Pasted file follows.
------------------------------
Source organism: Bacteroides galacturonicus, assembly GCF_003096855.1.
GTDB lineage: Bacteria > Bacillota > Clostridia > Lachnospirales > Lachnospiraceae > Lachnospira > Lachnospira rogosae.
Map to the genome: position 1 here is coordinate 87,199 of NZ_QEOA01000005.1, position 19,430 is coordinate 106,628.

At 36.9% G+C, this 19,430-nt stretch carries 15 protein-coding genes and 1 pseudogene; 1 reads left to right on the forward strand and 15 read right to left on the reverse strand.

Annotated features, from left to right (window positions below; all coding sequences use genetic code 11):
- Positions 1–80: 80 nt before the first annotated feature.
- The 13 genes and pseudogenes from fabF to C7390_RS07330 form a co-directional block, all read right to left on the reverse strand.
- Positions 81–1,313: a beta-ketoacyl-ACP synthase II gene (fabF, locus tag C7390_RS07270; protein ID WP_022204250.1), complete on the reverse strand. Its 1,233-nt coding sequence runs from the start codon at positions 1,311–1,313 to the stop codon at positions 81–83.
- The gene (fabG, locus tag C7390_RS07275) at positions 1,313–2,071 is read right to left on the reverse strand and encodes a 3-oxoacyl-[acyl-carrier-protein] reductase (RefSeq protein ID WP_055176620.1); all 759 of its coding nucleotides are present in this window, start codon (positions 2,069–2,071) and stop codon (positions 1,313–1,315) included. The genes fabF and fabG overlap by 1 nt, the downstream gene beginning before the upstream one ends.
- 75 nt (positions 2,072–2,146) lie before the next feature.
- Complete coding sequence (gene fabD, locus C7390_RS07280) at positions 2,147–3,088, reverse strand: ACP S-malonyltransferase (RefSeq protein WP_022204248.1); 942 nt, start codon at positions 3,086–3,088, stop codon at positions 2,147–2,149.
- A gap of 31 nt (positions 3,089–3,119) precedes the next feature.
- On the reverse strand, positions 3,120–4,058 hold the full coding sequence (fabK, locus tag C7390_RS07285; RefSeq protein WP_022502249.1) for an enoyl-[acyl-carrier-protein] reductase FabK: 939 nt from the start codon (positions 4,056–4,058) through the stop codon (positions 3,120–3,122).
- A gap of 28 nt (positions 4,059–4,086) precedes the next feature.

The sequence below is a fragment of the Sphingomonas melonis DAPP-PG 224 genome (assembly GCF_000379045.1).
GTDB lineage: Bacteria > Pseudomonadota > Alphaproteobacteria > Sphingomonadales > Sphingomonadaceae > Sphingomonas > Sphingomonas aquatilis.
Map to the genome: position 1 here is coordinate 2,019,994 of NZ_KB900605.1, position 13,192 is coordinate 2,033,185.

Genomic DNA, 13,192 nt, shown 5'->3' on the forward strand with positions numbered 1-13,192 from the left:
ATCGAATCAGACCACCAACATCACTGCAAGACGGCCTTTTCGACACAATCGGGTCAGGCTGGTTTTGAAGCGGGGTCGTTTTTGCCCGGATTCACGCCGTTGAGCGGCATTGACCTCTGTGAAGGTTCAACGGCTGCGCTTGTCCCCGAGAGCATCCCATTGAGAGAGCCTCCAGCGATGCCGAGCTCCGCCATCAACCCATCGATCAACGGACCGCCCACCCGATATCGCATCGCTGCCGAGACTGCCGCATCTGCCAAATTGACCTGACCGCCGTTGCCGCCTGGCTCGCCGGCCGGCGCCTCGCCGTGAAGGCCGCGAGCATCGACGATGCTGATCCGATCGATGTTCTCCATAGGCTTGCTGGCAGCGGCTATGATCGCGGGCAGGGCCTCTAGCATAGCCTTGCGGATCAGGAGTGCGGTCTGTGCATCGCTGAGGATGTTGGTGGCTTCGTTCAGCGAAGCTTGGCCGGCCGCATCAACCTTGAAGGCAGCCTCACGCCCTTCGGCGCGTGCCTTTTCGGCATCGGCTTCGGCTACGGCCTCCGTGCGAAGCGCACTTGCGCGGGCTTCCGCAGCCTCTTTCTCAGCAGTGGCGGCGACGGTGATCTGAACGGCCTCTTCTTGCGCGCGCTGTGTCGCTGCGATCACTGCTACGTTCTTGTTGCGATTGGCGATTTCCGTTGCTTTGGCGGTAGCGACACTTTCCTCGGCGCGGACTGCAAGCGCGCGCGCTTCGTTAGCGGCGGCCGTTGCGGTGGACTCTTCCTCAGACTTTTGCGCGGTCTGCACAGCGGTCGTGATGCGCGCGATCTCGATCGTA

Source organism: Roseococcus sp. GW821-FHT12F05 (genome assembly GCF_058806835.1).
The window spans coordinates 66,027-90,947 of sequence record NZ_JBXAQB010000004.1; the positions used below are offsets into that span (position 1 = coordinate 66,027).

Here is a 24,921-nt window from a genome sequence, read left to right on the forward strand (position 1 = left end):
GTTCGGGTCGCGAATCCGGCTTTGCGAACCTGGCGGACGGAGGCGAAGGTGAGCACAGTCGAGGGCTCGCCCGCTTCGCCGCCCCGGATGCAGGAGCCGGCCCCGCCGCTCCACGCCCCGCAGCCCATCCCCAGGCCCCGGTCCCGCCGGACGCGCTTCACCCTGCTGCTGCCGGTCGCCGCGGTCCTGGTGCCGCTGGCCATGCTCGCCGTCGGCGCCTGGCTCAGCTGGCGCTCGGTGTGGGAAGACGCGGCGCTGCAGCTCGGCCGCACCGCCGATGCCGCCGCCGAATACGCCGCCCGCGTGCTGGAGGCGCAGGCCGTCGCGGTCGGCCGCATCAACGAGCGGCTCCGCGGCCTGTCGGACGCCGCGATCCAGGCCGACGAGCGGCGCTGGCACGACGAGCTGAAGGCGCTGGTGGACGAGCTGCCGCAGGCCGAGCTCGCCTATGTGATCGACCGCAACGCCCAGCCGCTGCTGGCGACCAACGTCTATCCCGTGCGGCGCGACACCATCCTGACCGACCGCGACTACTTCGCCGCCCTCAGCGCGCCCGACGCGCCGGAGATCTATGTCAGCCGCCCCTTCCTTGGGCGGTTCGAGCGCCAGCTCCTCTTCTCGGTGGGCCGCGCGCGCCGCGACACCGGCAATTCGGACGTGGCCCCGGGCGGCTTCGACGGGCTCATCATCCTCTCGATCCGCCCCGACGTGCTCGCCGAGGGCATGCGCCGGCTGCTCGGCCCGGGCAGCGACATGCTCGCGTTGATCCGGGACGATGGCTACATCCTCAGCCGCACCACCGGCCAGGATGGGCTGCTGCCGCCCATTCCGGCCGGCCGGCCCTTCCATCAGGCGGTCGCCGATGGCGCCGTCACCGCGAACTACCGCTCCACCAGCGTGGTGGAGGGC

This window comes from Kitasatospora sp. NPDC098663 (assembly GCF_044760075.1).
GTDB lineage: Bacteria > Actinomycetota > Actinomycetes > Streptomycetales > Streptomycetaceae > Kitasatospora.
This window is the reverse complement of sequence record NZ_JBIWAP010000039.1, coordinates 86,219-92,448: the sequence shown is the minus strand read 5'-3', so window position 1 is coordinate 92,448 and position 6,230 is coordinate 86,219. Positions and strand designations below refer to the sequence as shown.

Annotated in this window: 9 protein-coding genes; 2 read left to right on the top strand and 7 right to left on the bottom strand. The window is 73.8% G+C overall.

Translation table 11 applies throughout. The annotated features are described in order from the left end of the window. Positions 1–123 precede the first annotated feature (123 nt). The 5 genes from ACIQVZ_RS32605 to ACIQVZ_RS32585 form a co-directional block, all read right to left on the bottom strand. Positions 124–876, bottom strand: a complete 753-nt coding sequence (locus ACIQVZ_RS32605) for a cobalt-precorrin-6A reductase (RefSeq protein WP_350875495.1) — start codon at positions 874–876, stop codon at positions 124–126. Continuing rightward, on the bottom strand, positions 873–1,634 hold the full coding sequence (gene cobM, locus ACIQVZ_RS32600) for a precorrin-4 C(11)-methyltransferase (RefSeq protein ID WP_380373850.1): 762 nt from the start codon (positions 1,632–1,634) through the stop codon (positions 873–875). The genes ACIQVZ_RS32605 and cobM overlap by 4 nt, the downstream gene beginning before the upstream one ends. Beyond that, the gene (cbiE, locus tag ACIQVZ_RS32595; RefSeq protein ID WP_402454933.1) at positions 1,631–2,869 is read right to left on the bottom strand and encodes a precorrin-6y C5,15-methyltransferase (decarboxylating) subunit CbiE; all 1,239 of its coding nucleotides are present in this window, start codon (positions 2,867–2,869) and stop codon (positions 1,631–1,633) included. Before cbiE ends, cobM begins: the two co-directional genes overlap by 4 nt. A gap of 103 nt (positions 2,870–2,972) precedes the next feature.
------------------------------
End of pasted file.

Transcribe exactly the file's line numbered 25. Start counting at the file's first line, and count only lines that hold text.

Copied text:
GTDB lineage: Bacteria > Actinomycetota > Actinomycetes > Streptomycetales > Streptomycetaceae > Kitasatospora.